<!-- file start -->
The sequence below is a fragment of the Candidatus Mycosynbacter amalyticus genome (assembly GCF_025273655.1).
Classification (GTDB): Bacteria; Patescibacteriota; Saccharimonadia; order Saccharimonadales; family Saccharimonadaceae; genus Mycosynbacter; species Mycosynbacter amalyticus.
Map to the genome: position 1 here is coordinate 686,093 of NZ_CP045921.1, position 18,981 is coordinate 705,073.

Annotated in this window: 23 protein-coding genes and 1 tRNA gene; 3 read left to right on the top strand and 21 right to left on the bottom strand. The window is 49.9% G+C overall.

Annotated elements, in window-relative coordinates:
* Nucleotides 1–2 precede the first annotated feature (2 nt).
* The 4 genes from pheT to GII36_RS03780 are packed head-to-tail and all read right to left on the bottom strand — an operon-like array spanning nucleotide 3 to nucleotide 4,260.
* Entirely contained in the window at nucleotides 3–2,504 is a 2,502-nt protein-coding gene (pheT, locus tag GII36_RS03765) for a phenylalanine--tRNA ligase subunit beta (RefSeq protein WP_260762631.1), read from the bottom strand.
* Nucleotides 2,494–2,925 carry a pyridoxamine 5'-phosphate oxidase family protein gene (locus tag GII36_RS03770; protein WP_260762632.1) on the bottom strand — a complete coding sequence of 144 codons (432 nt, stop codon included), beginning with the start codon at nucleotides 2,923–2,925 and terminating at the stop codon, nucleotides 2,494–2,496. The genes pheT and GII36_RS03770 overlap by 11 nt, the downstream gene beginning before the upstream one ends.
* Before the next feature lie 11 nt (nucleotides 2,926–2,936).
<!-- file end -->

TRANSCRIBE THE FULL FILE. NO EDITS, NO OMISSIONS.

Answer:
The sequence below is a fragment of the Candidatus Mycosynbacter amalyticus genome (assembly GCF_025273655.1).
Classification (GTDB): Bacteria; Patescibacteriota; Saccharimonadia; order Saccharimonadales; family Saccharimonadaceae; genus Mycosynbacter; species Mycosynbacter amalyticus.
Map to the genome: position 1 here is coordinate 686,093 of NZ_CP045921.1, position 18,981 is coordinate 705,073.

Annotated in this window: 23 protein-coding genes and 1 tRNA gene; 3 read left to right on the top strand and 21 right to left on the bottom strand. The window is 49.9% G+C overall.

Annotated elements, in window-relative coordinates:
* Nucleotides 1–2 precede the first annotated feature (2 nt).
* The 4 genes from pheT to GII36_RS03780 are packed head-to-tail and all read right to left on the bottom strand — an operon-like array spanning nucleotide 3 to nucleotide 4,260.
* Entirely contained in the window at nucleotides 3–2,504 is a 2,502-nt protein-coding gene (pheT, locus tag GII36_RS03765) for a phenylalanine--tRNA ligase subunit beta (RefSeq protein WP_260762631.1), read from the bottom strand.
* Nucleotides 2,494–2,925 carry a pyridoxamine 5'-phosphate oxidase family protein gene (locus tag GII36_RS03770; protein WP_260762632.1) on the bottom strand — a complete coding sequence of 144 codons (432 nt, stop codon included), beginning with the start codon at nucleotides 2,923–2,925 and terminating at the stop codon, nucleotides 2,494–2,496. The genes pheT and GII36_RS03770 overlap by 11 nt, the downstream gene beginning before the upstream one ends.
* Before the next feature lie 11 nt (nucleotides 2,926–2,936).